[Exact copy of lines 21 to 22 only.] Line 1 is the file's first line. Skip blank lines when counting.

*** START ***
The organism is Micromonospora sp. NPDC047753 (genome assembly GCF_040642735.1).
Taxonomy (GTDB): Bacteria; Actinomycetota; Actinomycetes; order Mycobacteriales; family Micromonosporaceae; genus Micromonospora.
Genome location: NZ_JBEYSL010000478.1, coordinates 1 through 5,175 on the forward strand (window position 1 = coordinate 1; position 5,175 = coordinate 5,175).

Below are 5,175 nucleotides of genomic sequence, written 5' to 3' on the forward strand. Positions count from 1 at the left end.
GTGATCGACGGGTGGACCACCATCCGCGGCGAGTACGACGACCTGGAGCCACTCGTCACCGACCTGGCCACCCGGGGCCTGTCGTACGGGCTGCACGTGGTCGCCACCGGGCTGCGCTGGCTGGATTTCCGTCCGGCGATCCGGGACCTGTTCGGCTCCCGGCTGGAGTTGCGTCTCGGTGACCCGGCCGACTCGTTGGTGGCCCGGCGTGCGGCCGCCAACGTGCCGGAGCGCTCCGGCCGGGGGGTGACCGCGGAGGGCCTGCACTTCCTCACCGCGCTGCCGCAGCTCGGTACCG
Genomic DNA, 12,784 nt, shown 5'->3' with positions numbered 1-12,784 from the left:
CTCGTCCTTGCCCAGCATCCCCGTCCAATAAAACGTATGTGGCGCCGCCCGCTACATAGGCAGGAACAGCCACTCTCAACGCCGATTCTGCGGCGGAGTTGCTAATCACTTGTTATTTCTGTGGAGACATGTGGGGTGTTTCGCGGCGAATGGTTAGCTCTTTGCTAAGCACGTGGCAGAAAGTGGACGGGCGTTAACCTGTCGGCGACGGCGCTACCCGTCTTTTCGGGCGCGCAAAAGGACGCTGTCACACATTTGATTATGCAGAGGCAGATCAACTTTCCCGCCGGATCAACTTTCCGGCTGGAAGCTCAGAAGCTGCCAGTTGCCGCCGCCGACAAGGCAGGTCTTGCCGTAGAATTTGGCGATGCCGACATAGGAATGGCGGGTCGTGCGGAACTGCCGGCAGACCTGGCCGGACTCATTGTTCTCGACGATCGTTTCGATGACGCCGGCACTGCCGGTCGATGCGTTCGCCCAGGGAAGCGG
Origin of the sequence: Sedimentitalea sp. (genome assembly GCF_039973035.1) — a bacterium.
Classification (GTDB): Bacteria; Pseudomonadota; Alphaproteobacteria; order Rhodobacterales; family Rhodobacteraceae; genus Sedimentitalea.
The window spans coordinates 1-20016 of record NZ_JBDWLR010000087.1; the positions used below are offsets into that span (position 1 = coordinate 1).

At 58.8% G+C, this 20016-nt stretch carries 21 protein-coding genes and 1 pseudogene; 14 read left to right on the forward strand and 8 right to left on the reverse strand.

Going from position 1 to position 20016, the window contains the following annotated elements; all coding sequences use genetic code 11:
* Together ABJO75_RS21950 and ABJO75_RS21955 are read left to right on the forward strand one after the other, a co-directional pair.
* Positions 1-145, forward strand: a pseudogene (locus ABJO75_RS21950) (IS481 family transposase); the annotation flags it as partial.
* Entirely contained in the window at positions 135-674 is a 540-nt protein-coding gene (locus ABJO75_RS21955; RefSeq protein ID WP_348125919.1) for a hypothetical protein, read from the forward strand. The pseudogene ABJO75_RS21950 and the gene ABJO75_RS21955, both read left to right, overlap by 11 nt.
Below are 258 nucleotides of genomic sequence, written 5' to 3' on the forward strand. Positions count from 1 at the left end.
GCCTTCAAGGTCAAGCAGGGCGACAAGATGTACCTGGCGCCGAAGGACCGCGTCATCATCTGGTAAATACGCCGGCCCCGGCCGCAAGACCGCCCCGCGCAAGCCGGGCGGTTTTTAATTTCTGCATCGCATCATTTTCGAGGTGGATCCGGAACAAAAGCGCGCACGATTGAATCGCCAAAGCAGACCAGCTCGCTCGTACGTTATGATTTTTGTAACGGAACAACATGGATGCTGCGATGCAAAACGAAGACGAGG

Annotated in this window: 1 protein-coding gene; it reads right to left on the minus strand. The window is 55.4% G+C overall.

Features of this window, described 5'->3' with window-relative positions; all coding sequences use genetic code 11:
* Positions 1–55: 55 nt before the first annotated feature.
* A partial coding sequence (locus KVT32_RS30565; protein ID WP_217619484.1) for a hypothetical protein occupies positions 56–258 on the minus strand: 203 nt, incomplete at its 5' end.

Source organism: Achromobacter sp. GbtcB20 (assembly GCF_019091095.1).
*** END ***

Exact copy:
* A partial coding sequence (locus KVT32_RS30565; protein ID WP_217619484.1) for a hypothetical protein occupies positions 56–258 on the minus strand: 203 nt, incomplete at its 5' end.

Source organism: Achromobacter sp. GbtcB20 (assembly GCF_019091095.1).